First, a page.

START Debate continues
With time running out before Republicans assume control of the House, Democrats are trying to force votes on controversial issues, chief among them the so called "new START" nuclear treaty.
Democrats need at least nine Republicans to vote yes on START.
Some Republicans already back the nuclear arms deal with Russia.
"Progress on the new START treaty is extremely important for the national security of our country," argued Indiana Senator Dick Lugar.
The deal would reduce both sides' missiles, long range bombers and nuclear warheads, and allow inspections.
President Obama, who signed the treaty in april with Russian President Medvedev, needs 66 Senate votes to get it ratified.
He wants the vote now, before he loses Democratic Senate seats next month.
Most Republicans call that a "rush."
"No senator should be forced to make decisions like this so we can tick off another item on someone's political checklist before the end of the year," says Senate Minority Leader Mitch McConnell.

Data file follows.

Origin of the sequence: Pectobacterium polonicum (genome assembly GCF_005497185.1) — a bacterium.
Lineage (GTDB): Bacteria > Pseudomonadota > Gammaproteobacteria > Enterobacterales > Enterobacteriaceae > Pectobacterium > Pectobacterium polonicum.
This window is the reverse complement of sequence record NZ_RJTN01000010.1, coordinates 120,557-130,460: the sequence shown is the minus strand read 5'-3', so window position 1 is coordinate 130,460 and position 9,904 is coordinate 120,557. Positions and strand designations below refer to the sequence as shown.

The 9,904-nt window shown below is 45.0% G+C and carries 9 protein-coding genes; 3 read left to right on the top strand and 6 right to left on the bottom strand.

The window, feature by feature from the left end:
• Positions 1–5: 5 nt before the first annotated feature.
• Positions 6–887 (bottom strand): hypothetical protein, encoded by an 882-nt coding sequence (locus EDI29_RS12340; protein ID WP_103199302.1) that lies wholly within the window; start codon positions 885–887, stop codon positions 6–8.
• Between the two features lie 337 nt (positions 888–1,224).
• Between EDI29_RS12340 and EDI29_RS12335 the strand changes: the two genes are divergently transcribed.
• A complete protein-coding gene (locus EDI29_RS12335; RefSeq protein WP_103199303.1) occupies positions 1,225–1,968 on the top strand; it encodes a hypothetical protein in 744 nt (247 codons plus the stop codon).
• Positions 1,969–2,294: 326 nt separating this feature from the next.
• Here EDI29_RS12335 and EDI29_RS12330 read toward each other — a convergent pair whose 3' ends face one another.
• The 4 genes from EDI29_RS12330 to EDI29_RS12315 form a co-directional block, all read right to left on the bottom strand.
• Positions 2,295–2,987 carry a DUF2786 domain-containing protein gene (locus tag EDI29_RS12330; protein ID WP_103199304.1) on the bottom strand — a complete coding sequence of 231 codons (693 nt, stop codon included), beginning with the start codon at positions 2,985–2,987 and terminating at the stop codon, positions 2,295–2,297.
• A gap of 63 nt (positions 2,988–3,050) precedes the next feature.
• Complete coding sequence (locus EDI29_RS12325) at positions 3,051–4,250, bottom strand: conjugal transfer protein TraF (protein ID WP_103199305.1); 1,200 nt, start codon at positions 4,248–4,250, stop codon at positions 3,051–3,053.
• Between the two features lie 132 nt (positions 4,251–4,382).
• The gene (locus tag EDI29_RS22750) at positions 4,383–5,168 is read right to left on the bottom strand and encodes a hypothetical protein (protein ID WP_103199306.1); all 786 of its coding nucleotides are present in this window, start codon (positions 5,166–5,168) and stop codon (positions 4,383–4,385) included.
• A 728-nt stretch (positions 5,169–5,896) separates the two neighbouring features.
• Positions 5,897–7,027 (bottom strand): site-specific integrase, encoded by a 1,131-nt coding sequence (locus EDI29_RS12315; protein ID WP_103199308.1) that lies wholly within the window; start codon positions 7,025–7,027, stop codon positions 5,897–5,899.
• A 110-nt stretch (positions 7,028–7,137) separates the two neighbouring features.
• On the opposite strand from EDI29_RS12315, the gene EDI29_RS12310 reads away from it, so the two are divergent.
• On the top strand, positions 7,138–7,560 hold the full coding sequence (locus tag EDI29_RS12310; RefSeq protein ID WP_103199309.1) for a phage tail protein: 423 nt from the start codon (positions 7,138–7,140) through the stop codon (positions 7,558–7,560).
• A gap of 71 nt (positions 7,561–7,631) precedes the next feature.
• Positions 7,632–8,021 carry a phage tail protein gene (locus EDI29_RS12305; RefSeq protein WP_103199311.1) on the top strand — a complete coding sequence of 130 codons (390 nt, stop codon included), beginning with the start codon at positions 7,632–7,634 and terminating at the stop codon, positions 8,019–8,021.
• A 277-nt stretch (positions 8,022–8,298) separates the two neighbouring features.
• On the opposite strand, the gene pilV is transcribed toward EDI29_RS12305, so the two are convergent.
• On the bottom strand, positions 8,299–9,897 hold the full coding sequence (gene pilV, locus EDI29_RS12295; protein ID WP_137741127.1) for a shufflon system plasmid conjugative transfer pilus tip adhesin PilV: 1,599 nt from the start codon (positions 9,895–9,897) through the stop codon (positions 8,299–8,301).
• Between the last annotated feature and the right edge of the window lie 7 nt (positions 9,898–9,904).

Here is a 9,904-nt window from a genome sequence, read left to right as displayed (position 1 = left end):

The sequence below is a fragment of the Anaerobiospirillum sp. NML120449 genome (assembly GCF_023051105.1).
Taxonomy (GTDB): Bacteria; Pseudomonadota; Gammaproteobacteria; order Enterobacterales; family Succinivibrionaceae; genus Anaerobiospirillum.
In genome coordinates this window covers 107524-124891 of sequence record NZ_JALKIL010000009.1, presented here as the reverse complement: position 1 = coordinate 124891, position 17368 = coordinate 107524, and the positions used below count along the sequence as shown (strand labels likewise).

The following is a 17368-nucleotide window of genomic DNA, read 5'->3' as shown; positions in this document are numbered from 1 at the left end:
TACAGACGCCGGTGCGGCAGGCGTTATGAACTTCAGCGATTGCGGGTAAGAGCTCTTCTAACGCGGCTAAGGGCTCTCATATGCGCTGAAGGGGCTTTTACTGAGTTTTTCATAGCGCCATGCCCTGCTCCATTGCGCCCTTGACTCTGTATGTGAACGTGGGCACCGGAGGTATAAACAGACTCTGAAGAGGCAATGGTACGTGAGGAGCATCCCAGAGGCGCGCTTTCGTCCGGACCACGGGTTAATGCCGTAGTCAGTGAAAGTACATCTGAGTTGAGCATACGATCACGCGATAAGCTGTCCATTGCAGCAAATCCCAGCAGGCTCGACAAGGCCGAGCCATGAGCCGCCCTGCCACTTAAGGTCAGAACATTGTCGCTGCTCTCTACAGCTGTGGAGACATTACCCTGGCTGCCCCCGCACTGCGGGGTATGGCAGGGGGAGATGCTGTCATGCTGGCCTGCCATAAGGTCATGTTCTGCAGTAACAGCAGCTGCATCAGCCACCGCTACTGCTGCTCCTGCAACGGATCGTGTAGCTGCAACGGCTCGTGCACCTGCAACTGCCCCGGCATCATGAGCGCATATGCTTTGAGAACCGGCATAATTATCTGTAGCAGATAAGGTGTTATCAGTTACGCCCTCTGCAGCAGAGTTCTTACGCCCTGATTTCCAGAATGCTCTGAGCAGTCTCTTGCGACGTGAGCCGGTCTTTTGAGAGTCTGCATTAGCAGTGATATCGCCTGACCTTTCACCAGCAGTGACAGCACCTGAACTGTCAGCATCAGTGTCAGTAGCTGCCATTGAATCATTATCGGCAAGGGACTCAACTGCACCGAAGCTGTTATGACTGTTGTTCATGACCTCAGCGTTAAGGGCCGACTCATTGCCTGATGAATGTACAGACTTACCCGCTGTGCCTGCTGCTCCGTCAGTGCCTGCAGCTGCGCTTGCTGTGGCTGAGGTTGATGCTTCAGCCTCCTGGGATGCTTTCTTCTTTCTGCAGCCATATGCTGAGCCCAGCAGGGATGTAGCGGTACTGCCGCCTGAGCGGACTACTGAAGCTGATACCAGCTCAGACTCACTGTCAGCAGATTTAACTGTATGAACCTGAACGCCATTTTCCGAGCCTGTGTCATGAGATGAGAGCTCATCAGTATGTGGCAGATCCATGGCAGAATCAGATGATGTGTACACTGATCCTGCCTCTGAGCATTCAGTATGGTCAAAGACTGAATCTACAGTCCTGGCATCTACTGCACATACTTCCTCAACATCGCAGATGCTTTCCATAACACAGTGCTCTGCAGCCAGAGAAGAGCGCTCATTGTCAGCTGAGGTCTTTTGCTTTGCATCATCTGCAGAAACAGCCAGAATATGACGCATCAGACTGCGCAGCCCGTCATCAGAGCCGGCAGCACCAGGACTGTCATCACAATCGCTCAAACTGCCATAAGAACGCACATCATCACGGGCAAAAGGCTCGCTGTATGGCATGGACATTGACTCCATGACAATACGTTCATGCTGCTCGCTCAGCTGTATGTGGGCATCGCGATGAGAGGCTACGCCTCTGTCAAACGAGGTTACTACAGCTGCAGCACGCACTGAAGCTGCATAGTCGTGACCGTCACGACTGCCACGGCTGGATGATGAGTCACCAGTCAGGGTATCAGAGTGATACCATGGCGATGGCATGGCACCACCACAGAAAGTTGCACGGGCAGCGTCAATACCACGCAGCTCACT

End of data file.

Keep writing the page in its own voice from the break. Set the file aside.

Democrats counter there have been 21 hearings and meetings.
"We have been on this treaty for a year and a half! Not just for six days," points out Senator John Kerry.
There is a new controversy, however.
Some claim the treaty could ban U.S. missile defense designed as a shield against Iran.
Flush from their repeal of "Don't Ask, Don't Tell", Democrats hope to pass a $725-billion defense bill and a health bill to aid 9/11 first responders.
Since Democrats still control Congress and the schedule, they can keep Republicans here a few more days to work on those bills.